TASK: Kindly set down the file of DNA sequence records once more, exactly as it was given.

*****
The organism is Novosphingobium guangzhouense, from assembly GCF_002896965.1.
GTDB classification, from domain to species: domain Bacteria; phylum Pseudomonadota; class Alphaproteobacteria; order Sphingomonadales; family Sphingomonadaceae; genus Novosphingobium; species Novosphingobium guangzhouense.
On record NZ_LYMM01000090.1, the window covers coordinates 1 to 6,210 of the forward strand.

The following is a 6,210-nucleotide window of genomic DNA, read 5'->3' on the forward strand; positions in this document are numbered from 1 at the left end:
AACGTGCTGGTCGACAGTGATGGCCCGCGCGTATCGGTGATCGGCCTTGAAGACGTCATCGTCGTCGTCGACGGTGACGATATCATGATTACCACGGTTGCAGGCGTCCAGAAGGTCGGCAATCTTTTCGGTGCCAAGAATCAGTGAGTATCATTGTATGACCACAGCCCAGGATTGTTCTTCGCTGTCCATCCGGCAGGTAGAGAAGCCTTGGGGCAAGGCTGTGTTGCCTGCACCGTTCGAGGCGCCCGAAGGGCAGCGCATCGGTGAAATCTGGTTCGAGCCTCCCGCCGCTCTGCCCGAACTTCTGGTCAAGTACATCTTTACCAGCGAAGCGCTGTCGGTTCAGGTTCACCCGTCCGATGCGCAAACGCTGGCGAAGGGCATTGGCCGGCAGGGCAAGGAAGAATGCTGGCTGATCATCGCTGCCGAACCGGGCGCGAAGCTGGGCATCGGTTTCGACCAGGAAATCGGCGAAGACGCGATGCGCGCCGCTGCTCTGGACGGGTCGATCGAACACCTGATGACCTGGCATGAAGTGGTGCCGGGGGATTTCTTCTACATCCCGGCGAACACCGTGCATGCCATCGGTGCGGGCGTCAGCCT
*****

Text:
The organism is Novosphingobium guangzhouense, from assembly GCF_002896965.1.
GTDB classification, from domain to species: domain Bacteria; phylum Pseudomonadota; class Alphaproteobacteria; order Sphingomonadales; family Sphingomonadaceae; genus Novosphingobium; species Novosphingobium guangzhouense.
On record NZ_LYMM01000090.1, the window covers coordinates 1 to 6,210 of the forward strand.

The following is a 6,210-nucleotide window of genomic DNA, read 5'->3' on the forward strand; positions in this document are numbered from 1 at the left end:
AACGTGCTGGTCGACAGTGATGGCCCGCGCGTATCGGTGATCGGCCTTGAAGACGTCATCGTCGTCGTCGACGGTGACGATATCATGATTACCACGGTTGCAGGCGTCCAGAAGGTCGGCAATCTTTTCGGTGCCAAGAATCAGTGAGTATCATTGTATGACCACAGCCCAGGATTGTTCTTCGCTGTCCATCCGGCAGGTAGAGAAGCCTTGGGGCAAGGCTGTGTTGCCTGCACCGTTCGAGGCGCCCGAAGGGCAGCGCATCGGTGAAATCTGGTTCGAGCCTCCCGCCGCTCTGCCCGAACTTCTGGTCAAGTACATCTTTACCAGCGAAGCGCTGTCGGTTCAGGTTCACCCGTCCGATGCGCAAACGCTGGCGAAGGGCATTGGCCGGCAGGGCAAGGAAGAATGCTGGCTGATCATCGCTGCCGAACCGGGCGCGAAGCTGGGCATCGGTTTCGACCAGGAAATCGGCGAAGACGCGATGCGCGCCGCTGCTCTGGACGGGTCGATCGAACACCTGATGACCTGGCATGAAGTGGTGCCGGGGGATTTCTTCTACATCCCGGCGAACACCGTGCATGCCATCGGTGCGGGCGTCAGCCT